Credit and Lending – Ancient History to Today
Most of the financial tools that we take for granted were either uncommon or nonexistent just a few decades ago. Some of the most interesting and game-changing credit innovations in history:
- The Roman Empire allowed loans with interest, but they were strictly controlled by law.
- In Medieval Europe, charging any interest on loans at all was considered usury. Interest charges have been illegal in many parts of the world at various points in history, including in China, most of the Middle East and ancient Greece.
- The first law in Europe that allowed interest on loans was 1545’s “An Act Against Usury;” the highest interest rate allowed was 8 percent. This law was invalidated in 1660 by a new law that capped interest rates at 6 percent.
- In the 1860s, stores gave customers numbered credit coins that could be used like a store credit card is today. Early ones were made out of celluloid; later models were crafted from copper or brass.
- Until the 1960s, some stores offered charge tags for credit accounts. The cards stored in cases embossed with the client’s name and address. Tucked in the back was a piece of card stock with the customer’s signature. Instead of being stored in a client’s wallet, they were kept on-file in the store.
- Muslim religious laws do not allow charging interest, because they believe that this can allow debt to become servitude. As a result, most Muslims, who make up 24% of the world’ population, use cash or debit cards exclusively. But, to offer options to this market, some banks have begun offering Sharia-compliant credit cards that charge a monthly service fee in lieu of interest on purchases.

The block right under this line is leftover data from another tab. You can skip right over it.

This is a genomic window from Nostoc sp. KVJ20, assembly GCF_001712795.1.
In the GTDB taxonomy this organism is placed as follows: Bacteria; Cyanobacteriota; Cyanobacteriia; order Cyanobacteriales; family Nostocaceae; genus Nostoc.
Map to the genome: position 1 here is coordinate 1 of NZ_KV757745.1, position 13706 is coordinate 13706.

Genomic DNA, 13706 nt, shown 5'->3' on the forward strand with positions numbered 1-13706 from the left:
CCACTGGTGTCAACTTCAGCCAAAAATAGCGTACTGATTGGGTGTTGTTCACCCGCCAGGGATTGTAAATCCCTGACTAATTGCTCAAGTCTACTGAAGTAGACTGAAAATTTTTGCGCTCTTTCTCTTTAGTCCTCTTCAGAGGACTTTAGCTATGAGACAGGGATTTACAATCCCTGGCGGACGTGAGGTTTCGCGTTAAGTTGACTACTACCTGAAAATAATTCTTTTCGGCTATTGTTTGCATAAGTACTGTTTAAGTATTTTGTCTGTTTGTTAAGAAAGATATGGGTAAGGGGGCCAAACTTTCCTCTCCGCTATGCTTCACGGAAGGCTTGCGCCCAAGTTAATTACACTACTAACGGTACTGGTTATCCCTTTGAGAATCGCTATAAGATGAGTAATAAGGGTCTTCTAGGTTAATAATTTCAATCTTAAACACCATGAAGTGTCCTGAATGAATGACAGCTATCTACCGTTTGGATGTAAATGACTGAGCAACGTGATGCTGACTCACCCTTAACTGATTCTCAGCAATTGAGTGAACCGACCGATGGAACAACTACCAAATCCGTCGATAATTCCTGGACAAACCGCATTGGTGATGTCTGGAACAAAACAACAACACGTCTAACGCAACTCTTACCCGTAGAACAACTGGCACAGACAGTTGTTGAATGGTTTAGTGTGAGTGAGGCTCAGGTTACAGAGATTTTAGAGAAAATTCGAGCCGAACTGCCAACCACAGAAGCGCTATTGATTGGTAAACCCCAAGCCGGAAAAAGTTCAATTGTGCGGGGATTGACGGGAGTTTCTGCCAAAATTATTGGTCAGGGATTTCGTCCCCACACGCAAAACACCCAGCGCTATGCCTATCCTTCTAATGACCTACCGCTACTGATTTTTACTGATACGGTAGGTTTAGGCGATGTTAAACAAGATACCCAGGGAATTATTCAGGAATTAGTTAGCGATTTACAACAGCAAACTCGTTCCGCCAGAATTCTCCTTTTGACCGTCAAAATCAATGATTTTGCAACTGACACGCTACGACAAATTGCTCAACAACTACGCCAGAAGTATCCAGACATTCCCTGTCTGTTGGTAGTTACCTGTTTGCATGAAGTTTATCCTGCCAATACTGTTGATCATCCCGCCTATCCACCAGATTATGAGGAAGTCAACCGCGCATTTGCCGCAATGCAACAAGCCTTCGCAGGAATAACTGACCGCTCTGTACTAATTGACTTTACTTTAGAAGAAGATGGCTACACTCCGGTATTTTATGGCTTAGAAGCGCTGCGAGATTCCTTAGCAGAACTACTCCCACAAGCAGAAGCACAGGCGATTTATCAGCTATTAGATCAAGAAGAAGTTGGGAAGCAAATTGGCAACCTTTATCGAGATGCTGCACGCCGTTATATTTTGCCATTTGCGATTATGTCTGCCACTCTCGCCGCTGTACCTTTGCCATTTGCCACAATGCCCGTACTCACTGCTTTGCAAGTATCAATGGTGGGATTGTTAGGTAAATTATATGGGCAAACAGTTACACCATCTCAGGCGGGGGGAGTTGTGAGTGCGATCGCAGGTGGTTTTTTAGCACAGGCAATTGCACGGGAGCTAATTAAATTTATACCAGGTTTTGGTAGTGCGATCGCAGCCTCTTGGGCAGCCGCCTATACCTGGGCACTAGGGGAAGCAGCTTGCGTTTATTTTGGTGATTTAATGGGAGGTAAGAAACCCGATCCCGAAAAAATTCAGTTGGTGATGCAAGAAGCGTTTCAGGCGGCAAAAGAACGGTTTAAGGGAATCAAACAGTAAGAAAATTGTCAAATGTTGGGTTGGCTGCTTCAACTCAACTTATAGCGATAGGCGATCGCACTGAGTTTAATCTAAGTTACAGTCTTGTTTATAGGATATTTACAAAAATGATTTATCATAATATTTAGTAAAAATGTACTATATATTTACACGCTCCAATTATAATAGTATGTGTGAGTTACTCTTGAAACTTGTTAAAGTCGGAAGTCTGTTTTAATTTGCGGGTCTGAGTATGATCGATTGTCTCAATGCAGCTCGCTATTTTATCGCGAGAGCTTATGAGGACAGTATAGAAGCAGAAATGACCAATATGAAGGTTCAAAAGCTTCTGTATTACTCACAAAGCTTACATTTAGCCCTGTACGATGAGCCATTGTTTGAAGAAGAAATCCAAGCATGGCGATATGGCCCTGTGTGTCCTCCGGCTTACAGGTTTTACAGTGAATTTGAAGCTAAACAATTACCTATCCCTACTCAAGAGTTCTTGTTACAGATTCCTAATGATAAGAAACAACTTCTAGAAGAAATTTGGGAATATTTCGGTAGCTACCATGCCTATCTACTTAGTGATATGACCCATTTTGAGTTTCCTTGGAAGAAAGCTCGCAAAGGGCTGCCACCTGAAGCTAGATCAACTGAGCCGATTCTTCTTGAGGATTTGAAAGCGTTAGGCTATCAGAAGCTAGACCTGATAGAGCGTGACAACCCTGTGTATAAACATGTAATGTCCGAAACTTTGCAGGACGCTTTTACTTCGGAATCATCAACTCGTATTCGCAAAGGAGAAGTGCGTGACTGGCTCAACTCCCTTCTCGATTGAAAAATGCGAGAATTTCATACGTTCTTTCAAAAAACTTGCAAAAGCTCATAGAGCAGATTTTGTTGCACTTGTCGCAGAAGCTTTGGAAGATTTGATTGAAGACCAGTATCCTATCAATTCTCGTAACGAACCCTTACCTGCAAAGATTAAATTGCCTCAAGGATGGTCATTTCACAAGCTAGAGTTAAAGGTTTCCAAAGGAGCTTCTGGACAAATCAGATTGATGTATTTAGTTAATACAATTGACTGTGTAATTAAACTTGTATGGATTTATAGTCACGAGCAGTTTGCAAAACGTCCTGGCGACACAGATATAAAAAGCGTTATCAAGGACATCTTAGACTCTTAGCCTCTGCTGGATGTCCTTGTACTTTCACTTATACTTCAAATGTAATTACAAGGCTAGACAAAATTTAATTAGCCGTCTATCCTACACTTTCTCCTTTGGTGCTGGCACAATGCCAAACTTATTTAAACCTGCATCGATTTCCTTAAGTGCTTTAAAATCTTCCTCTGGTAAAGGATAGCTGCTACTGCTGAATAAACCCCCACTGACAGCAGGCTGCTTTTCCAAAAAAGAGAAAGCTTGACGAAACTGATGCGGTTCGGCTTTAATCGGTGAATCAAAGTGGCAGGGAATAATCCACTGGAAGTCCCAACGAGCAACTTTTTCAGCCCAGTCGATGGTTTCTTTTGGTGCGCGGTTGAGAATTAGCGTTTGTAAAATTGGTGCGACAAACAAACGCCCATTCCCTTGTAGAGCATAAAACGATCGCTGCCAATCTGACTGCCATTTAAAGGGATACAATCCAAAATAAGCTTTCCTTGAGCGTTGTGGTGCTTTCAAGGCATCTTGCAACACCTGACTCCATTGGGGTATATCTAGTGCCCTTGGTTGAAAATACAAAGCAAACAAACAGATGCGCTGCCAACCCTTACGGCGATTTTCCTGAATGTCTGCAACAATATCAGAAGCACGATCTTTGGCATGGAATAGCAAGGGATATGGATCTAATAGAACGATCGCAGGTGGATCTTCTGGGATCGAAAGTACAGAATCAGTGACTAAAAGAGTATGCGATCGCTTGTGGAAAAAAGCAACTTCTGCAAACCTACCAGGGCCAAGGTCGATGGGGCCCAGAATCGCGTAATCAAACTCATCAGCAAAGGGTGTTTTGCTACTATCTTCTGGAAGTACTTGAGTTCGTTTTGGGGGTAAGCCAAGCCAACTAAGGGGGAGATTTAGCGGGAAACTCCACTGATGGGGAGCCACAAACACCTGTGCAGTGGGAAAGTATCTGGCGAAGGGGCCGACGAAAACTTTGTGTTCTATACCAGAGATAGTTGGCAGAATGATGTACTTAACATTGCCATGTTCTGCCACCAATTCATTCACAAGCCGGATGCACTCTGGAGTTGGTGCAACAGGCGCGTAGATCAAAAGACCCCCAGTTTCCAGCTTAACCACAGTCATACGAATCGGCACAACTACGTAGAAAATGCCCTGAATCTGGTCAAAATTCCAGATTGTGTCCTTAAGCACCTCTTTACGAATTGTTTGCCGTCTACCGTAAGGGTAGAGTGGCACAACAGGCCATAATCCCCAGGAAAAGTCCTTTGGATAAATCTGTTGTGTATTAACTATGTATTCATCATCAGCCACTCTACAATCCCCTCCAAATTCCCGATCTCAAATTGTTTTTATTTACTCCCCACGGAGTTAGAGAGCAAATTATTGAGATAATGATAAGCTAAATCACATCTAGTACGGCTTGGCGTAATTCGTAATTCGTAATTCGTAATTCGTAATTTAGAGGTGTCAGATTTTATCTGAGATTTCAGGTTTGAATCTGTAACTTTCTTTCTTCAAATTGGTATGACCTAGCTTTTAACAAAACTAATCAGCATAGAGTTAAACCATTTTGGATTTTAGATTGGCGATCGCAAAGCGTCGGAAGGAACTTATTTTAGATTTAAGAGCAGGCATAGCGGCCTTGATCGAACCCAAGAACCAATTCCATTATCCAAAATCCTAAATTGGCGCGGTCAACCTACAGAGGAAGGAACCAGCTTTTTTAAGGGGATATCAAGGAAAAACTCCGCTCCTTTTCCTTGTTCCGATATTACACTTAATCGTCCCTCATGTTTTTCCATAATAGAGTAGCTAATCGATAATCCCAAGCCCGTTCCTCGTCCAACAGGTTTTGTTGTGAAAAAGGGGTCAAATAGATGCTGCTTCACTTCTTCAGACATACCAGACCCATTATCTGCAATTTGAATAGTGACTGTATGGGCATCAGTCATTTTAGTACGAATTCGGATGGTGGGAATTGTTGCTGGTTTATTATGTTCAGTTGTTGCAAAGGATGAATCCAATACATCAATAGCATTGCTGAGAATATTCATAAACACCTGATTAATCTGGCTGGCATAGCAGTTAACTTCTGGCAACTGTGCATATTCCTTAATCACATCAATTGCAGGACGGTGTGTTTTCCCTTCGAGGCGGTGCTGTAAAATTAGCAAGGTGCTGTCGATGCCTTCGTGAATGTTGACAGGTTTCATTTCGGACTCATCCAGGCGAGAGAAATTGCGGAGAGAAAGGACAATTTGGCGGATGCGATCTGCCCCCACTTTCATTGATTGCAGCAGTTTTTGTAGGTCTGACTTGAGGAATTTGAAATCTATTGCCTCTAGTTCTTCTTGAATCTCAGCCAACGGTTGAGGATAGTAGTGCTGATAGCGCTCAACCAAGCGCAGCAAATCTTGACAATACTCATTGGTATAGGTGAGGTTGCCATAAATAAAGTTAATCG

- The first credit card, The Diner’s Club, was inspired by a businessman’s embarrassing lapse; he was out at dinner with associates and discovered he’d left all his cash at home. The first charge on the card was made in 1950 at Major’s Cabin Grill, a restaurant next to the Empire State Building.
- Old, expired credit cards are a hot collectible. An old American Express card can fetch $100 or more. One belonging to Elvis Presley sold for $41,000 at auction. There is even a collectors organization for credit device fans, The American Credit Card Collectors Society.
- More and more companies are experimenting with making your mobile phone a mobile wallet. Smartphone apps like MyCheck, Dash and TabbedOut allow diners to specify a credit card of choice and pay for meals in a couple of clicks.
- In under-banked areas of Kenya, people began innovating their own DIY mobile payments in the form of cell phone minutes. There are even vendors that will extend credit in this manner, charging fees instead of interest to adhere to local law.